So the simple answer seems to be that it both can and does happen in linguistics. The ‘it’ is sexual harassment. An apparently egregious case of such was brought to my attention via a tweet from David Adger directing me to this post. The author is Lauren Hall-Lew (LHL). Her website indicates that she is a sociophonetician working out of Edinburgh. The post is in reaction to this piece in Mother Jones (MJ), a bit of reporting on the alleged unwanted (and, if true, indefensible) sexual advances of Florian Jaeger on a (then) grad student Celeste King. The MJ piece goes into quite a bit of detail concerning the charges and replies by the University of Rochester (UR) people that looked into this. The most damning bit, IMO, is that the charges were credible enough for Dick Aslin to resign over UR’s tepid response (his assessment). It is also noteworthy that he and Elisa Newport, once chair of the UR cog sci dept (now at Georgeown), were willing to go public seconding Kidd’s claims. These are very serious senior people with impeccable professional reputations and if in their view the stories concerning Jaeger are credible then I take them seriously. I will not go into the toing and froing that the article reports, but I would like to make a few comments.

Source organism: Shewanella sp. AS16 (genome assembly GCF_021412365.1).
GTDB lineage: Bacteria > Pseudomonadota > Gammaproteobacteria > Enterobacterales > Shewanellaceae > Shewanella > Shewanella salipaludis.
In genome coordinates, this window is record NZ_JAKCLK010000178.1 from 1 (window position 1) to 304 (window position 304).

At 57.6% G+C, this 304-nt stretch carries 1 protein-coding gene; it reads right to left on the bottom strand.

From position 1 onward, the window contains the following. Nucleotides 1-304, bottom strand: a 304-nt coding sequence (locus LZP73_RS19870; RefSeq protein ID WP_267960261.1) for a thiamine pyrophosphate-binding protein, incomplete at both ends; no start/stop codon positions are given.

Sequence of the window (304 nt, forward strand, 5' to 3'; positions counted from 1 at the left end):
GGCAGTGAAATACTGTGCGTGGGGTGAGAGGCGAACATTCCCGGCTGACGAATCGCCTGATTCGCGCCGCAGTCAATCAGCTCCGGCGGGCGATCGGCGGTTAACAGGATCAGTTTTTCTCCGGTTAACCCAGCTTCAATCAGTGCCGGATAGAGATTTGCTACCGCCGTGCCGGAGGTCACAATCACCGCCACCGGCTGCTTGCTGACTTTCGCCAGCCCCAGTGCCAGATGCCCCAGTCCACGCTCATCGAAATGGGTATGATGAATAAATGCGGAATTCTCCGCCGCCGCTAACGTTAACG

First, Kidd is not alone in making the charges. There are others (in fact given the seriousness of the charges, many others) reporting the same thing.
Second, UR’s defense is that they could not prove that what Jaeger did was illegal and would be willing to defend their decision “in a court of law.” This is quite a weak reply. There are many things short of legal culpability that are professionally unacceptable. Moreover, at this moment it seems that UR’s response to the charges has been to harass those faculty that brought the Jaeger behavior to the attention of the higher ups. Here are Aslin and Newport as quoted in MJ: